How long before my Student Exchange Program starts can I arrive in the U.S.?

With a J-1 visa, you can arrive in the U.S. up to 30 days before the start of your program. If you wish to travel in the U.S. more than 30 days before the start of your program, you must obtain a visitor visa. However, this is discouraged as you will have to adjust your status and if there is a delay, you may miss the start of your program.

What is the Student Exchange Program's length?

The maximum duration of the program is 24 months. Not all participants are issued 24-month visas. Visas are issued generally for only the duration of the particular program.

How can I extend my stay in the U.S. on a J-1 visa?

J-1 participants should contact their designated program officer to extend their status. Generally, extensions are not granted if it means the participant will stay in the U.S. beyond program's maximum length (24 months).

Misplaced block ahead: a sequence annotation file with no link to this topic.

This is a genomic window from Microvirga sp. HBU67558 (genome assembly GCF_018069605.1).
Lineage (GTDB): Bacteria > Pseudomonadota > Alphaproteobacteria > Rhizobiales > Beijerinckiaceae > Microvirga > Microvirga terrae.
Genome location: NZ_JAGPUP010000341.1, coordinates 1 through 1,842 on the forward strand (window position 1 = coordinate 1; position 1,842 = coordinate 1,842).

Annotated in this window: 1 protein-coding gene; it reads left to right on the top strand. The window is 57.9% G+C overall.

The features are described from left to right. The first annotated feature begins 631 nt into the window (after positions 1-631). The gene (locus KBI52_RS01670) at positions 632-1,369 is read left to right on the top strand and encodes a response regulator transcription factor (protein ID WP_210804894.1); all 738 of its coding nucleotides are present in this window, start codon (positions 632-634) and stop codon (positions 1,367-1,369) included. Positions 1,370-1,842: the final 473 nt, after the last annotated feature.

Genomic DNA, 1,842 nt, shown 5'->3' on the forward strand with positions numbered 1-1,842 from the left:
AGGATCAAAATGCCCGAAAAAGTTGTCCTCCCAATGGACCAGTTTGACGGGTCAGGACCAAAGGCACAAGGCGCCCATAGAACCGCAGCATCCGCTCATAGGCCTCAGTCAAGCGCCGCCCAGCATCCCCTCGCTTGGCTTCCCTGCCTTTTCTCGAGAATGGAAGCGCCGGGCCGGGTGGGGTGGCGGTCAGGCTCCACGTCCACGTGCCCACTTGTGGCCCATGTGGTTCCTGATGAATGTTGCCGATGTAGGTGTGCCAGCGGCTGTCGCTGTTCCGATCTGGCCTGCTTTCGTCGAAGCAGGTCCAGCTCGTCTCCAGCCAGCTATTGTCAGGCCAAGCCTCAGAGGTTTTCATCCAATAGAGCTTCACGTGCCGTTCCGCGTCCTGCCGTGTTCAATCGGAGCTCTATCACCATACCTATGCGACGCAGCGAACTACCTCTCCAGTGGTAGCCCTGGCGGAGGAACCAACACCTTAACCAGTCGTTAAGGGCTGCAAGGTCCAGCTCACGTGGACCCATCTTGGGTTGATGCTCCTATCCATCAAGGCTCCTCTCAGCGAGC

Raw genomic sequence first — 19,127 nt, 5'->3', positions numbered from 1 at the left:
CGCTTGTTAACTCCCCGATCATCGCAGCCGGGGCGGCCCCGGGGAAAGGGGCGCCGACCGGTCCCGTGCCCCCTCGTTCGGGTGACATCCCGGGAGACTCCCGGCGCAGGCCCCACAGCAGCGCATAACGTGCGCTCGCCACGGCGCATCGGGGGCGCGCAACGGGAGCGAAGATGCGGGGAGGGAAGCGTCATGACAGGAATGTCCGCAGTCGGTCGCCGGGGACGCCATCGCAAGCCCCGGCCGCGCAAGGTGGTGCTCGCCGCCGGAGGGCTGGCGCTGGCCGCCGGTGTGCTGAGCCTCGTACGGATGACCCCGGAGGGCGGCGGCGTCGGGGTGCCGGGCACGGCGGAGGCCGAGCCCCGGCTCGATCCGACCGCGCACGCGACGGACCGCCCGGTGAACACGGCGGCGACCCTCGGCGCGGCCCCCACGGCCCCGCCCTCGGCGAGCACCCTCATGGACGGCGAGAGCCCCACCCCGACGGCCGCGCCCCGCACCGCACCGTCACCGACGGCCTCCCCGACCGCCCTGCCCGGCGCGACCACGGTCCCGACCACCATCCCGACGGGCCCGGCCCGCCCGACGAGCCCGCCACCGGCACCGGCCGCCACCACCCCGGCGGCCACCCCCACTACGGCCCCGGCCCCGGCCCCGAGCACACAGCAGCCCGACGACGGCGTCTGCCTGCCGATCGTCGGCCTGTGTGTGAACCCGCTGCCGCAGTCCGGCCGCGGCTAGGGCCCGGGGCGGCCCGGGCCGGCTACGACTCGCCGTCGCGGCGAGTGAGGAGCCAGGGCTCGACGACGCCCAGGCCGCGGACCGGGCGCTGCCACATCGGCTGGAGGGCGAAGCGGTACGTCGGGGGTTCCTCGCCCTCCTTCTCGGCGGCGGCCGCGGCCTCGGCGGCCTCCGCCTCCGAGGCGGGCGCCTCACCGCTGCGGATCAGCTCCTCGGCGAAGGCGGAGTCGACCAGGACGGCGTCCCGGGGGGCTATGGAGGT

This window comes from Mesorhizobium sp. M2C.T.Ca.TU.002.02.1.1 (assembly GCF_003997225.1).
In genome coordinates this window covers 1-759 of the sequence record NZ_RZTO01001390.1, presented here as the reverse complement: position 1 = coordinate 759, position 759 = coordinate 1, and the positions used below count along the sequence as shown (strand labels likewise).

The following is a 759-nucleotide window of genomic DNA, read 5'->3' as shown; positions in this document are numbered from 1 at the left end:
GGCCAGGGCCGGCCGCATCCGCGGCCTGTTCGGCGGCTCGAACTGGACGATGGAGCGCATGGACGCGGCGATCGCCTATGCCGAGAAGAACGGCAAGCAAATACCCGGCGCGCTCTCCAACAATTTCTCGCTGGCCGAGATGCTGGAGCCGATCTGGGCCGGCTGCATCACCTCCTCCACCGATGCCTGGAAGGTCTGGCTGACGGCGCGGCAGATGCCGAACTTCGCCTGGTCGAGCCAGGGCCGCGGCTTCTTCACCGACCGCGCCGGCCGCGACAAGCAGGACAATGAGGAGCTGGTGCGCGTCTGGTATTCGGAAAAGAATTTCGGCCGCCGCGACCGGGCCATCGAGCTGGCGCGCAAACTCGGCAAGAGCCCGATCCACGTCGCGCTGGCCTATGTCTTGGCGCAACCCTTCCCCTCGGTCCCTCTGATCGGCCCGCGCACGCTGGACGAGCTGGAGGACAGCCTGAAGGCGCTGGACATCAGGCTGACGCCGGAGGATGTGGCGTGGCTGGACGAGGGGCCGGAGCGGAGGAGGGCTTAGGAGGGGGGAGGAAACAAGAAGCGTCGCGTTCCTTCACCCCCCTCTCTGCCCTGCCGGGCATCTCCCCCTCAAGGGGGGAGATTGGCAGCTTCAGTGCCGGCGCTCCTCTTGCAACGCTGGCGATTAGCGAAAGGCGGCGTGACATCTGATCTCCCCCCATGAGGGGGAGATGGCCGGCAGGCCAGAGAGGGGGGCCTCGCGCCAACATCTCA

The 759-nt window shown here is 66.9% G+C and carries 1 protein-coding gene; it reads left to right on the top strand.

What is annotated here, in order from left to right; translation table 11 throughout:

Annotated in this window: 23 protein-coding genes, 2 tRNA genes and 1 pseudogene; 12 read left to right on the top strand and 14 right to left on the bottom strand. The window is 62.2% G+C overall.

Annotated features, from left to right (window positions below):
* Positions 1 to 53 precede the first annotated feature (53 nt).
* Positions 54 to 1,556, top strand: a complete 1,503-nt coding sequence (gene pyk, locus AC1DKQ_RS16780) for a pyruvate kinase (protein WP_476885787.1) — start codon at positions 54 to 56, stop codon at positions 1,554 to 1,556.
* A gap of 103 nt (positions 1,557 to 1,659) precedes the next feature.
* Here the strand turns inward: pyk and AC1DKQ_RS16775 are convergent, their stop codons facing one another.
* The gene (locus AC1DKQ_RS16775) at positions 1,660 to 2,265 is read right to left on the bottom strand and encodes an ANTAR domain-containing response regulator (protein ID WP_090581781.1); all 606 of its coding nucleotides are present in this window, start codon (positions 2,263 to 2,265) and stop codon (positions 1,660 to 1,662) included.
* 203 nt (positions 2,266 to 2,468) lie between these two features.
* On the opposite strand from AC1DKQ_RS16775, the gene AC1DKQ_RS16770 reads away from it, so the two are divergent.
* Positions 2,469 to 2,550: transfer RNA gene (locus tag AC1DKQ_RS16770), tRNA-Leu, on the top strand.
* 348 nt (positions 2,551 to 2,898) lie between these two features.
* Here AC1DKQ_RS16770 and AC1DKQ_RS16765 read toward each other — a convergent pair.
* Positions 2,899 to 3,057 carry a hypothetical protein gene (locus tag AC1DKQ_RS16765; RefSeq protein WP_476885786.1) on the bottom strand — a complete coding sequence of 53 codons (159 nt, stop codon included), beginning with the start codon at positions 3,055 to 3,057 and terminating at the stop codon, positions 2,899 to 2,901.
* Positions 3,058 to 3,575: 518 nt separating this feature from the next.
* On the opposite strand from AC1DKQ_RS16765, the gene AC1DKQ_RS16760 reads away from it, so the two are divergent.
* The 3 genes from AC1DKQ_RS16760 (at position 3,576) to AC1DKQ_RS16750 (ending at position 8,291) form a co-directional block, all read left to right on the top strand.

What happens if I drop out of school or am expelled before my program ends?

If you withdraw from your program or are expelled, you must notify your program sponsor immediately. Your sponsor will enter this information into the Student and Exchange Visitor Program (SEVIS) and you are expected to depart the country immediately.

Can I bring my family with me to the U.S.?

Yes! The J-2 visa is available for family members of J-1 visa holders participating in the Internship Program. The spouses and children of J-1 interns may accompany them to the U.S. on the J-2 visas. They are even permitted to work during their stay by applying for an Employment Authorization Document, commonly known as a work permit.

What are the other J-1 Exchange Visitor Visa programs?

The other J-1 Exchange Visitor Visa programs are:

  • Au pair
  • Camp counselor
  • Government intern
  • Internship
  • International visitor
  • Physician
  • Professor and research scholar
  • Secondary school student
  • Short-term scholar
  • Specialist
  • Holiday Work
  • Teacher
  • Trainee

1 retrieved Oct.18,2013, http://j1visa.state.gov/basics/facts-and-figures/participant-and-sponsor-totals/?program=College+and+University+Student&state=&x=8&y=12
2 retrieved Oct. 14, 2013, http://j1visa.state.gov/basics/facts-and-figures/